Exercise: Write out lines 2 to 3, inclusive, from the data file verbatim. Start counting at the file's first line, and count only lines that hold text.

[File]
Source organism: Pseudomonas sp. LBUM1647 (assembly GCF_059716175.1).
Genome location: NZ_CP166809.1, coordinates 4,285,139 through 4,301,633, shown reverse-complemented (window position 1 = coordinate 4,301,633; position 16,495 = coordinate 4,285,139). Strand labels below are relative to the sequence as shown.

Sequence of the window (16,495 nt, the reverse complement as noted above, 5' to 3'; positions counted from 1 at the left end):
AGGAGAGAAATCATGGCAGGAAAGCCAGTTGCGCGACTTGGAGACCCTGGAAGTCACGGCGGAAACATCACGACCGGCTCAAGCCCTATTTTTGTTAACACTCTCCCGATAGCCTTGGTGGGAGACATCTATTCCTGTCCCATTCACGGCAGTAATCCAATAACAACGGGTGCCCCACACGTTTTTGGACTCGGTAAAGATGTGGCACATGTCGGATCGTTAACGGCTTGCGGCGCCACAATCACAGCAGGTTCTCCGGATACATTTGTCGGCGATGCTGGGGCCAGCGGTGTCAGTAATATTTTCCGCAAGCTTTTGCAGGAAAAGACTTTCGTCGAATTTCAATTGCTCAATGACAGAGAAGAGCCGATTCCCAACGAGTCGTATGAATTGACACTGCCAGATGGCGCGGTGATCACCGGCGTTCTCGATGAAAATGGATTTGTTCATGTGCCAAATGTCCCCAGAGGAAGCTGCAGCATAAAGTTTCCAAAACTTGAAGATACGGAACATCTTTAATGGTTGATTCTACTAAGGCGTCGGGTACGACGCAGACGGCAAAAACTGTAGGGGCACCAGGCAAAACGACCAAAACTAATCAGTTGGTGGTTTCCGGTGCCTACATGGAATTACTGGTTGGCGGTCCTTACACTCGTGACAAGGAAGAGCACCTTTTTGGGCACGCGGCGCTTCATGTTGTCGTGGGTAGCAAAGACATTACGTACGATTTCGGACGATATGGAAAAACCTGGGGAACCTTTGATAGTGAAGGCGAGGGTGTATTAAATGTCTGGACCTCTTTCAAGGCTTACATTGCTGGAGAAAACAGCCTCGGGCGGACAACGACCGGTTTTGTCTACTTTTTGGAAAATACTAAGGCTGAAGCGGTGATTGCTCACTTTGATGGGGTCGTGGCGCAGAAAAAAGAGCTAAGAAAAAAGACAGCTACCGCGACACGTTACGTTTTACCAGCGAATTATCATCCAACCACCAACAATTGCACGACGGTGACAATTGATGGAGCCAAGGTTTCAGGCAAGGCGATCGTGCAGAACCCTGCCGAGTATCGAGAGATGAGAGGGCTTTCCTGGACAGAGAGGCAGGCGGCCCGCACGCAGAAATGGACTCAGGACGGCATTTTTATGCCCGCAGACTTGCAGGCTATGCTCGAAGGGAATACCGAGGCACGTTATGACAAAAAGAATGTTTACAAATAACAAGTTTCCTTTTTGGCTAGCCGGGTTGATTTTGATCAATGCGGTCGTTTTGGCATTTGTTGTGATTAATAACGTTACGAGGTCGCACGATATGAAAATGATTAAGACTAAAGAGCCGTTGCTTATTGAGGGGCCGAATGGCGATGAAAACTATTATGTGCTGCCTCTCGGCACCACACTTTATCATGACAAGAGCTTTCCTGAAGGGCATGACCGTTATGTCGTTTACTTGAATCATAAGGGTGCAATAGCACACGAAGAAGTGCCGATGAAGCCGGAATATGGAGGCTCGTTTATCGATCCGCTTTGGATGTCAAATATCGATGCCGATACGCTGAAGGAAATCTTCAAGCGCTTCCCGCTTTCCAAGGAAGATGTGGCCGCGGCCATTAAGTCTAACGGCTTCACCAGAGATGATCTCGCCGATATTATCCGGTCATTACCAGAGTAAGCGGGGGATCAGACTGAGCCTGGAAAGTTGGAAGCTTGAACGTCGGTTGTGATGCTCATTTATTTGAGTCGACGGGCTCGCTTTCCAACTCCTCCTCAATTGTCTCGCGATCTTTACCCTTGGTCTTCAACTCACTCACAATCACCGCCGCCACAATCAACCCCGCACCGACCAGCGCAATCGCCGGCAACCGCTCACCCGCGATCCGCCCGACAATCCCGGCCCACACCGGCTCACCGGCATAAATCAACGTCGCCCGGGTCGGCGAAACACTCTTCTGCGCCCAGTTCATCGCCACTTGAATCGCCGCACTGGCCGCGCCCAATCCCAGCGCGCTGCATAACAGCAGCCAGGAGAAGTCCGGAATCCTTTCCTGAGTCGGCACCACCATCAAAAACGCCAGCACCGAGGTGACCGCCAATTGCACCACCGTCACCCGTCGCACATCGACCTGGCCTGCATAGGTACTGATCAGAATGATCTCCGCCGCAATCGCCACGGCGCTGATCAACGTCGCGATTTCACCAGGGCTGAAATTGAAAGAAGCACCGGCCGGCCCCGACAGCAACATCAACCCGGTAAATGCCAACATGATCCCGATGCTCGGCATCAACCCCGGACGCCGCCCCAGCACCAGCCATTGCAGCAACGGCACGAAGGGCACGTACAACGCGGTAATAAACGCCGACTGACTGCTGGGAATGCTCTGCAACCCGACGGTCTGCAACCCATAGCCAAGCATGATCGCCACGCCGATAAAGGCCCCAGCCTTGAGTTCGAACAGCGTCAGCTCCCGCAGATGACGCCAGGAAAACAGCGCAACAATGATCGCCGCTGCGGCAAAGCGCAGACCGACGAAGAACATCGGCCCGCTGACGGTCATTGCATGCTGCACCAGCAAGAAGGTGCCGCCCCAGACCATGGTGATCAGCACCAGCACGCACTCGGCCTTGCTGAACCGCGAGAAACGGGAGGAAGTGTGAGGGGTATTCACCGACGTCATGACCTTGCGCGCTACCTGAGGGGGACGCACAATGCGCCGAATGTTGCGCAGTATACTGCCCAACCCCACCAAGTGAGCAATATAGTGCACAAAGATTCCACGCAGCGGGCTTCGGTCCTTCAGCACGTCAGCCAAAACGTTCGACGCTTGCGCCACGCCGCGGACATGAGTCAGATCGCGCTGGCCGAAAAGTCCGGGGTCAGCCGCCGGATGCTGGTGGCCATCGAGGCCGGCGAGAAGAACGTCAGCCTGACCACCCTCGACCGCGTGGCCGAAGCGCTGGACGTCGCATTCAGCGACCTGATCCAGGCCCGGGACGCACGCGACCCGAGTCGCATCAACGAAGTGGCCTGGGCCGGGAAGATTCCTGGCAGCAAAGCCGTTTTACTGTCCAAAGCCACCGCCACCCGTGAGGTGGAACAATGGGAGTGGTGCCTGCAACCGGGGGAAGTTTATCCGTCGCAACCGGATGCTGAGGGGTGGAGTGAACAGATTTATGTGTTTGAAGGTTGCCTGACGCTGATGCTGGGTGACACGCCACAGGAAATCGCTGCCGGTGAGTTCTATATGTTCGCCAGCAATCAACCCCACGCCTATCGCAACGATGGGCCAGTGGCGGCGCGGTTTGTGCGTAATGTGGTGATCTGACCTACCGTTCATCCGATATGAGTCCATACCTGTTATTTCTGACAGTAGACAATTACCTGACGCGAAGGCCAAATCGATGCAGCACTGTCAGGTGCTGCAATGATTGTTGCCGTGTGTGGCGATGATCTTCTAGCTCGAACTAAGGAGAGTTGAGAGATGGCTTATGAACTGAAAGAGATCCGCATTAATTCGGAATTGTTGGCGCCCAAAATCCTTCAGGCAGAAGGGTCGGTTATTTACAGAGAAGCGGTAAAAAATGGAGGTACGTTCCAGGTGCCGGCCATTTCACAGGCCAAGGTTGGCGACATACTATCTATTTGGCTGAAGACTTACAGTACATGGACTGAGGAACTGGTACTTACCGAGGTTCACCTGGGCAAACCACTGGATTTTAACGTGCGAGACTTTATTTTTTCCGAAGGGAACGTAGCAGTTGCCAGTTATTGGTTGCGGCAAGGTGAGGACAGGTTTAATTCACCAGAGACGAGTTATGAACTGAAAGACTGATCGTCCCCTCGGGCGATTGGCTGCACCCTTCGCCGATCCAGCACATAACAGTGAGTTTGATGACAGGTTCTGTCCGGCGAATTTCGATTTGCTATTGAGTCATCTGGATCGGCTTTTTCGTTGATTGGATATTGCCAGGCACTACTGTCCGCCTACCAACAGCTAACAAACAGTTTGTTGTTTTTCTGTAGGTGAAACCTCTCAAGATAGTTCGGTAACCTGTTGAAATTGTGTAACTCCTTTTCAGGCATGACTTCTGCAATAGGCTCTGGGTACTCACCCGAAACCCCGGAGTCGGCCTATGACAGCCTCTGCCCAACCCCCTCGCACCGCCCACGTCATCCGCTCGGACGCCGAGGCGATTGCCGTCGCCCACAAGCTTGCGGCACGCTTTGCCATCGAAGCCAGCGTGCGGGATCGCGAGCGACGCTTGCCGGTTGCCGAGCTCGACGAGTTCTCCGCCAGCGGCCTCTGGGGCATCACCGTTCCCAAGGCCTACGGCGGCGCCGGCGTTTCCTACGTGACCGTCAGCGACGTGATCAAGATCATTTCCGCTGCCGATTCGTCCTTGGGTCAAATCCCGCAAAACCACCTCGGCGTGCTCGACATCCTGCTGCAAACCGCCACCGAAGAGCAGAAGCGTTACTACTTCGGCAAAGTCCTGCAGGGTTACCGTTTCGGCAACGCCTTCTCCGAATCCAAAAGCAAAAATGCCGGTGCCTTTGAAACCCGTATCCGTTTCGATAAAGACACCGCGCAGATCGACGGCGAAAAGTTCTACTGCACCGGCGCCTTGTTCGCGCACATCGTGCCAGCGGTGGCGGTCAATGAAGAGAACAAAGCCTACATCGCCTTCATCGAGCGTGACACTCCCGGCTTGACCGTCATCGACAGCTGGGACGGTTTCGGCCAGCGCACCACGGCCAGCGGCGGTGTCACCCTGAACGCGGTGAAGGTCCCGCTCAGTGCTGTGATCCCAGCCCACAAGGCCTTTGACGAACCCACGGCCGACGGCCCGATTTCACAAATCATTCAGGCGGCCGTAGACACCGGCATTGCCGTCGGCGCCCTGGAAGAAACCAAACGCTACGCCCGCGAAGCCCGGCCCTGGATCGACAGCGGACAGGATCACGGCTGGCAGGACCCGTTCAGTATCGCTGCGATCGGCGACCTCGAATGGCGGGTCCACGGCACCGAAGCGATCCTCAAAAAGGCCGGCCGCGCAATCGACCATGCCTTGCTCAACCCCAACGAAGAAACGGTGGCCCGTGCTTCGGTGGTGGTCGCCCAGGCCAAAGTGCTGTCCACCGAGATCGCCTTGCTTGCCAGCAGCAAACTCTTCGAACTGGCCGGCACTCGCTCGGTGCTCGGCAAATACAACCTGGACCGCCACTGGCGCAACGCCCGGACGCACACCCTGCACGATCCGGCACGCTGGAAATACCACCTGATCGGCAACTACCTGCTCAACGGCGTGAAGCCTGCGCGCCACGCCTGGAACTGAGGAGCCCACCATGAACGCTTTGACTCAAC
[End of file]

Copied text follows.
Genome location: NZ_CP166809.1, coordinates 4,285,139 through 4,301,633, shown reverse-complemented (window position 1 = coordinate 4,301,633; position 16,495 = coordinate 4,285,139). Strand labels below are relative to the sequence as shown.

Sequence of the window (16,495 nt, the reverse complement as noted above, 5' to 3'; positions counted from 1 at the left end):